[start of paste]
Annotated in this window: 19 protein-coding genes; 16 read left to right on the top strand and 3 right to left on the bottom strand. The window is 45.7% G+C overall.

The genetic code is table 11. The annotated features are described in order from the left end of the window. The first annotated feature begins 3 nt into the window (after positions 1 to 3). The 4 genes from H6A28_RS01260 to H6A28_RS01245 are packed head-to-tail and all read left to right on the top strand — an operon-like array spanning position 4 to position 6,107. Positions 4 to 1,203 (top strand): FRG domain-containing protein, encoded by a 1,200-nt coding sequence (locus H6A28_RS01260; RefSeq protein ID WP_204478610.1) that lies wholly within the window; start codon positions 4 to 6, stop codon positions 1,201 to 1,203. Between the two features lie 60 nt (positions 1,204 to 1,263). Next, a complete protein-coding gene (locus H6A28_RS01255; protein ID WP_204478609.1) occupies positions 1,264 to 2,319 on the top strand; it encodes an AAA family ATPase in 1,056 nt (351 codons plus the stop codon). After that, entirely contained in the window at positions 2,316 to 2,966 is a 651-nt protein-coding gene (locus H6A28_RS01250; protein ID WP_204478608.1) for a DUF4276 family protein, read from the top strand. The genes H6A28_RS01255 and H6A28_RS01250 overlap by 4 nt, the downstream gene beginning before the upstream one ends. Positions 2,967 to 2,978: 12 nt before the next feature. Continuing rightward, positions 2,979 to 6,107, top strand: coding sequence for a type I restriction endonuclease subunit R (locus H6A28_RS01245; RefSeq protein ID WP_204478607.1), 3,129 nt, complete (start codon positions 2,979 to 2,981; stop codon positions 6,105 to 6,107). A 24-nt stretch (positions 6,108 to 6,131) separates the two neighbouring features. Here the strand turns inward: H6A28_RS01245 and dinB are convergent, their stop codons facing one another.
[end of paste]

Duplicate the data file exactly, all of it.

Annotated in this window: 19 protein-coding genes; 16 read left to right on the top strand and 3 right to left on the bottom strand. The window is 45.7% G+C overall.

The genetic code is table 11. The annotated features are described in order from the left end of the window. The first annotated feature begins 3 nt into the window (after positions 1 to 3). The 4 genes from H6A28_RS01260 to H6A28_RS01245 are packed head-to-tail and all read left to right on the top strand — an operon-like array spanning position 4 to position 6,107. Positions 4 to 1,203 (top strand): FRG domain-containing protein, encoded by a 1,200-nt coding sequence (locus H6A28_RS01260; RefSeq protein ID WP_204478610.1) that lies wholly within the window; start codon positions 4 to 6, stop codon positions 1,201 to 1,203. Between the two features lie 60 nt (positions 1,204 to 1,263). Next, a complete protein-coding gene (locus H6A28_RS01255; protein ID WP_204478609.1) occupies positions 1,264 to 2,319 on the top strand; it encodes an AAA family ATPase in 1,056 nt (351 codons plus the stop codon). After that, entirely contained in the window at positions 2,316 to 2,966 is a 651-nt protein-coding gene (locus H6A28_RS01250; protein ID WP_204478608.1) for a DUF4276 family protein, read from the top strand. The genes H6A28_RS01255 and H6A28_RS01250 overlap by 4 nt, the downstream gene beginning before the upstream one ends. Positions 2,967 to 2,978: 12 nt before the next feature. Continuing rightward, positions 2,979 to 6,107, top strand: coding sequence for a type I restriction endonuclease subunit R (locus H6A28_RS01245; RefSeq protein ID WP_204478607.1), 3,129 nt, complete (start codon positions 2,979 to 2,981; stop codon positions 6,105 to 6,107). A 24-nt stretch (positions 6,108 to 6,131) separates the two neighbouring features. Here the strand turns inward: H6A28_RS01245 and dinB are convergent, their stop codons facing one another.